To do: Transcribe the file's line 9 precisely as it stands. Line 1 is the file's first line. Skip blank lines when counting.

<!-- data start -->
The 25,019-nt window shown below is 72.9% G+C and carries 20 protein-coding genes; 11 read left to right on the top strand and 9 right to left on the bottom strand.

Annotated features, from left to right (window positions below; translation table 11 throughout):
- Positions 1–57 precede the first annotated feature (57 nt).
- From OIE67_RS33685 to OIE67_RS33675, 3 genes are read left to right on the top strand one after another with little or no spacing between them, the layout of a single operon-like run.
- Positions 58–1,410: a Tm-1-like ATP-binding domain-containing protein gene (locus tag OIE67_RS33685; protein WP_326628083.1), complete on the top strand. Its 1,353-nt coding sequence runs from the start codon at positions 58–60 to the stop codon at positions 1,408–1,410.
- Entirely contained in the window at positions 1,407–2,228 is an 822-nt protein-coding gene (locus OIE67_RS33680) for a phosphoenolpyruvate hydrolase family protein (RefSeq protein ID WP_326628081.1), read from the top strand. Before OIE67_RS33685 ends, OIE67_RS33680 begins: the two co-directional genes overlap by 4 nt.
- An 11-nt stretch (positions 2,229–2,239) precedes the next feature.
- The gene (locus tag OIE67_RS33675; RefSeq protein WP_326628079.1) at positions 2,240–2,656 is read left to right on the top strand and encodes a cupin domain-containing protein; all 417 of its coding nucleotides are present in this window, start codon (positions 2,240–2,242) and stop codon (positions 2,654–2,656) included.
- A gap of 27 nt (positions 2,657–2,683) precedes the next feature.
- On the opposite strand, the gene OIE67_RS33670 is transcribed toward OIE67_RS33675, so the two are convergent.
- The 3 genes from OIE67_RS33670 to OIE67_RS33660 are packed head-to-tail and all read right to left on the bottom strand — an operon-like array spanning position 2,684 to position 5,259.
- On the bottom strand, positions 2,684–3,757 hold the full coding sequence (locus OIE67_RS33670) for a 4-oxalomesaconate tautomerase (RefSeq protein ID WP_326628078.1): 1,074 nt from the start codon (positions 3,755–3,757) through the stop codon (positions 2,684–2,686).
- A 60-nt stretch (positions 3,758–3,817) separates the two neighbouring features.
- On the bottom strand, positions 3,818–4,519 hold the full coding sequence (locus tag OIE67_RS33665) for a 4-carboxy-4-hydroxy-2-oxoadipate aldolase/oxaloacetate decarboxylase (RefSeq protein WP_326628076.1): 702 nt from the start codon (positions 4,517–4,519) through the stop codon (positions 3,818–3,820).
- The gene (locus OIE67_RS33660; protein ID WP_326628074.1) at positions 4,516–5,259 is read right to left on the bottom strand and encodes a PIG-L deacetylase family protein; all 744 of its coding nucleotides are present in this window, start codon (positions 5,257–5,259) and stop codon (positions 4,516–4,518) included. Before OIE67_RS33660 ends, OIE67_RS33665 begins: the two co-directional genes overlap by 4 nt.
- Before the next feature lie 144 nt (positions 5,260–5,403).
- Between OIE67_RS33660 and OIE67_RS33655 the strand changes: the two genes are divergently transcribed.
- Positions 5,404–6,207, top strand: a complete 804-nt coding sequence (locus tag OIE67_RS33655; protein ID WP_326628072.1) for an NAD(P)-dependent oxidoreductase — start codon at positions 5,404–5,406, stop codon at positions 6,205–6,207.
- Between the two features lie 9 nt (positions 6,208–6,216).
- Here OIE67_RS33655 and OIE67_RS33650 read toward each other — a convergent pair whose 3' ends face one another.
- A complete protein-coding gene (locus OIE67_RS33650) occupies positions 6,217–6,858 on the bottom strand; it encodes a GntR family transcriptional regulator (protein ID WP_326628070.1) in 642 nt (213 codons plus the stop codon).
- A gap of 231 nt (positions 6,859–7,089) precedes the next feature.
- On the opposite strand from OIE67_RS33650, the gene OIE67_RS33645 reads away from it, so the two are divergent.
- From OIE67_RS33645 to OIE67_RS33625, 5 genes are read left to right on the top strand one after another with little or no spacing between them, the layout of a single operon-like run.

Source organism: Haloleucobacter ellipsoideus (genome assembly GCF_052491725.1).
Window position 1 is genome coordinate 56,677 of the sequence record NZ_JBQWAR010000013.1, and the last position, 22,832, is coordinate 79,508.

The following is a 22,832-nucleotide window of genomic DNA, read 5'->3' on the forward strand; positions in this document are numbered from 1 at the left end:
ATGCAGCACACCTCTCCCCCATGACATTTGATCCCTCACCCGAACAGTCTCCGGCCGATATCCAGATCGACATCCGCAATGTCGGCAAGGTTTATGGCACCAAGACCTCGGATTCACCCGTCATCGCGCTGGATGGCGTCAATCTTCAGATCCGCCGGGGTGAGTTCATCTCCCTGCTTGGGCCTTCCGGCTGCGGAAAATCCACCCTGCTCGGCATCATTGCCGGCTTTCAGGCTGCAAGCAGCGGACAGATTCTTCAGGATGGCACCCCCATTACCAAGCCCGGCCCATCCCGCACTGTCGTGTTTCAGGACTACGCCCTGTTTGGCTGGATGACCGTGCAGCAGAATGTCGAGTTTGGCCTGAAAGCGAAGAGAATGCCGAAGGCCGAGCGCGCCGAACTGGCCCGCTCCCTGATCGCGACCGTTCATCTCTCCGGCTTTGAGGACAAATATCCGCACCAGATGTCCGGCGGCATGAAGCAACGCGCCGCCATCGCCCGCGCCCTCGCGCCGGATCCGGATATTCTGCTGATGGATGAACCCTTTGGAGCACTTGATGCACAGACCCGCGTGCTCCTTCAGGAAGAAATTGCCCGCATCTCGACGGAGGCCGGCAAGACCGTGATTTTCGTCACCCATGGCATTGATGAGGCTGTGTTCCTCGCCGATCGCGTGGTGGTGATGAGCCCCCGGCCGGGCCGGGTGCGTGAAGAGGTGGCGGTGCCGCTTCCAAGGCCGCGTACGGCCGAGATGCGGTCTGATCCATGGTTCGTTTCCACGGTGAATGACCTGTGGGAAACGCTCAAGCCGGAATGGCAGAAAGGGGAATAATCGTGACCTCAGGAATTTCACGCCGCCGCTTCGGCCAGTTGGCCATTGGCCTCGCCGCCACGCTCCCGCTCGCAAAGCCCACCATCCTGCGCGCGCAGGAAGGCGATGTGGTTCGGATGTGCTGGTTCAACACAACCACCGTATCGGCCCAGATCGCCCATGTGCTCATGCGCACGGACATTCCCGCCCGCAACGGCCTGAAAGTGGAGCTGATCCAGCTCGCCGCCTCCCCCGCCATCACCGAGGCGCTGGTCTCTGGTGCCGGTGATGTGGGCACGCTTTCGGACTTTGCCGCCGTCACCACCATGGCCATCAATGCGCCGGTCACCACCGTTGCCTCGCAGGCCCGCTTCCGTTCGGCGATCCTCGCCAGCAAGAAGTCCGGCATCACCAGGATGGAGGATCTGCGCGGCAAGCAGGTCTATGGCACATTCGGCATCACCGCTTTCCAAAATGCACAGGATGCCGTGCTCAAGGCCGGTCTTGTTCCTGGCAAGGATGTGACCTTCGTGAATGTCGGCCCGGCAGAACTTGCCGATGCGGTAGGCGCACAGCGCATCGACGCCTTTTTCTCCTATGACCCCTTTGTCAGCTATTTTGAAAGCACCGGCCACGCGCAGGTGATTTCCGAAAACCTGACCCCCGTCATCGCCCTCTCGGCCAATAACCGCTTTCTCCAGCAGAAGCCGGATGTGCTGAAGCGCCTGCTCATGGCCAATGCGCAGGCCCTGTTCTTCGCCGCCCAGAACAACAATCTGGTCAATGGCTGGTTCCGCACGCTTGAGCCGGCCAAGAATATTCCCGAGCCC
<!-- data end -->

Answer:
- A gap of 27 nt (positions 2,657–2,683) precedes the next feature.